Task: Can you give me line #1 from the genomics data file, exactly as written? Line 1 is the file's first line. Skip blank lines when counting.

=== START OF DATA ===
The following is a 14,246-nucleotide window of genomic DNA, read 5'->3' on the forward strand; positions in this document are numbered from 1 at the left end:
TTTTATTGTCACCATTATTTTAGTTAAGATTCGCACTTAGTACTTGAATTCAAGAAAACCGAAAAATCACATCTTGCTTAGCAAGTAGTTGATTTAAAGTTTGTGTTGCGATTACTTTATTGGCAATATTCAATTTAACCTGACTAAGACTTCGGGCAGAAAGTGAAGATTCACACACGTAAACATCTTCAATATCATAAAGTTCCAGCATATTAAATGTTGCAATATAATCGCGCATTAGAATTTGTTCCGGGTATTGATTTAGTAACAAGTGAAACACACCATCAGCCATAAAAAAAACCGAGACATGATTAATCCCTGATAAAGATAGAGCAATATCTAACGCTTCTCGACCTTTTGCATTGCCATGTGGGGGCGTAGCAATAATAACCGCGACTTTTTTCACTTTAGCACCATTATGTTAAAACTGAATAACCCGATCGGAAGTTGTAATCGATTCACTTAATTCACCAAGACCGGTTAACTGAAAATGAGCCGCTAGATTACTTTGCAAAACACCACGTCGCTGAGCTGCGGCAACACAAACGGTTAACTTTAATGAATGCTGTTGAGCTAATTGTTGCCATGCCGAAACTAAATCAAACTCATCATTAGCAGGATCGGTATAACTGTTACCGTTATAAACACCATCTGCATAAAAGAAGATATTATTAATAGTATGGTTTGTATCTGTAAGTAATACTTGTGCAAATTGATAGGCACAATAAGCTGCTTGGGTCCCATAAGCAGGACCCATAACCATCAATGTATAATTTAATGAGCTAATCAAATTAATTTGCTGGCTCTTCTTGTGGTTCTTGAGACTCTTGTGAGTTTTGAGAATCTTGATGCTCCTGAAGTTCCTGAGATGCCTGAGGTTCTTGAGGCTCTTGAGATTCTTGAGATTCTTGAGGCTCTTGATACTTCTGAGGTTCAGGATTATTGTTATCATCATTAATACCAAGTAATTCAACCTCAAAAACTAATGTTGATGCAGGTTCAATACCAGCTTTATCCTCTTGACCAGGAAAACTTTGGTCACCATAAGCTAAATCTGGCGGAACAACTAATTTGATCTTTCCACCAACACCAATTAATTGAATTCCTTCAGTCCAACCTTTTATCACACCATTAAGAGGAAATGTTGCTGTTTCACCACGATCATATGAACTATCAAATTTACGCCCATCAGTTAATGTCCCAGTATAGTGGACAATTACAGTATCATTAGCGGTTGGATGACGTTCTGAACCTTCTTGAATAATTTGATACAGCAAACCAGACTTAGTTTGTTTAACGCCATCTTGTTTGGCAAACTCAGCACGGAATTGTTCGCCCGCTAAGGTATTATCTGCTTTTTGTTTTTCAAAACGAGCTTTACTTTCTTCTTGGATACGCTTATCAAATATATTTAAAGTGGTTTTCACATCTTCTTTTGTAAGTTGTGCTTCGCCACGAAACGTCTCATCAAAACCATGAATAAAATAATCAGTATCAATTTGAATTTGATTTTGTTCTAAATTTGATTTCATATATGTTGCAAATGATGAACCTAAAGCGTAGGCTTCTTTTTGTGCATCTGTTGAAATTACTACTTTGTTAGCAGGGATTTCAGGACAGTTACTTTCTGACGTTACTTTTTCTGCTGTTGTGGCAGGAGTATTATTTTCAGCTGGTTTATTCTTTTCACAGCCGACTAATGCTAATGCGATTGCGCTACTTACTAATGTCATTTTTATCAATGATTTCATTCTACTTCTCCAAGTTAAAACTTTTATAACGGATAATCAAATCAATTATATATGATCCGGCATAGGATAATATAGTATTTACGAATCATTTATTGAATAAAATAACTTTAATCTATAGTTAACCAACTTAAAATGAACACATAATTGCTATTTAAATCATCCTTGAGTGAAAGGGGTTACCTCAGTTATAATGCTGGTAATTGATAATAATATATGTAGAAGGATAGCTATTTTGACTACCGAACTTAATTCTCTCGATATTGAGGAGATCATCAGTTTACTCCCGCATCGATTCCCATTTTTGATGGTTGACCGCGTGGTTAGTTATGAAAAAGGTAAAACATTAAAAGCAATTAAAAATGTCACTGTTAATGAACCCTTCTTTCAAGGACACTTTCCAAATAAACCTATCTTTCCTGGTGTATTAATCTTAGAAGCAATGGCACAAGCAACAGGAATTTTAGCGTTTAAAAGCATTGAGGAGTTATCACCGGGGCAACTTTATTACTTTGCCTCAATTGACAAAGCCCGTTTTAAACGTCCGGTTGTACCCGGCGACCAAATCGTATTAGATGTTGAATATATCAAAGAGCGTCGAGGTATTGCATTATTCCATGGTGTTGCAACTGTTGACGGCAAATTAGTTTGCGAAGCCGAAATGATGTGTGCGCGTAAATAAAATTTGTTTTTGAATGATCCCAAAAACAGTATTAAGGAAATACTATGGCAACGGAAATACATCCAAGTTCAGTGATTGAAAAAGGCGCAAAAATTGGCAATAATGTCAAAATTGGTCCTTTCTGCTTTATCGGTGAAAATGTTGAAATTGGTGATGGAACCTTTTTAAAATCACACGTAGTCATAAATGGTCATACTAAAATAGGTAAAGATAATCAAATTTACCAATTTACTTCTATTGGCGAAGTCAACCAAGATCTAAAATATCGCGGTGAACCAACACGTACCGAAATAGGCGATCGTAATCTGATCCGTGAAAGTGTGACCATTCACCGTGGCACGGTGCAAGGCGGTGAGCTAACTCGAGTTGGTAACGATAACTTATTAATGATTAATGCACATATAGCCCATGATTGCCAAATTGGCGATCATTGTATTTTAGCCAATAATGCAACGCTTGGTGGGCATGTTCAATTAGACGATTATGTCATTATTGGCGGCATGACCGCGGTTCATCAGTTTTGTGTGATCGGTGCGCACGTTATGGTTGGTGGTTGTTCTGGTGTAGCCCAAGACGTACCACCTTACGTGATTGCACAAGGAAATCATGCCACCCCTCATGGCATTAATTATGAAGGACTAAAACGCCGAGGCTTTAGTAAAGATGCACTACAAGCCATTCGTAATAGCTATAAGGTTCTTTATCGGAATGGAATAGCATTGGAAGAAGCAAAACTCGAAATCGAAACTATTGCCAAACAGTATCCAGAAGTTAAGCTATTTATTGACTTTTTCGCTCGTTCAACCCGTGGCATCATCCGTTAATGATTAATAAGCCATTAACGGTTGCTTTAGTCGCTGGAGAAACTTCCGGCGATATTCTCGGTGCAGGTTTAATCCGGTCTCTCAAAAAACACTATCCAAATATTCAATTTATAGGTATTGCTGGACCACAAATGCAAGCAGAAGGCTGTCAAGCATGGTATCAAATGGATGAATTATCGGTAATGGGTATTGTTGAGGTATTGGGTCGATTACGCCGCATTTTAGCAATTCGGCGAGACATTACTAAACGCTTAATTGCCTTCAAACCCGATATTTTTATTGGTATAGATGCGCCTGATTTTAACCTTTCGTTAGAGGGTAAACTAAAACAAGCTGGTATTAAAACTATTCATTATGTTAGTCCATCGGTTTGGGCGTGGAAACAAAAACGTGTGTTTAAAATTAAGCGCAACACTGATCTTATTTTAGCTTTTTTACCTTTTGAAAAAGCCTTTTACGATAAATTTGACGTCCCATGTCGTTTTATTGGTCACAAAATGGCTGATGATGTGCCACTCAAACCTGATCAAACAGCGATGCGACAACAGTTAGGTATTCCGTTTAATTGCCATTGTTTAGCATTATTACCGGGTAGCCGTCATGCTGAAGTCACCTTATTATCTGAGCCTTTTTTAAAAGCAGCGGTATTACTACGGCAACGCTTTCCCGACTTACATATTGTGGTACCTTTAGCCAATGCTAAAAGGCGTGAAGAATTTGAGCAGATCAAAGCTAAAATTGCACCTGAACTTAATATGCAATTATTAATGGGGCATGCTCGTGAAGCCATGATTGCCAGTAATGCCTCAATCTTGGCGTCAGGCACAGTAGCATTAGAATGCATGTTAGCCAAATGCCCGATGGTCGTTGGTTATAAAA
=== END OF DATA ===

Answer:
The following is a 14,246-nucleotide window of genomic DNA, read 5'->3' on the forward strand; positions in this document are numbered from 1 at the left end: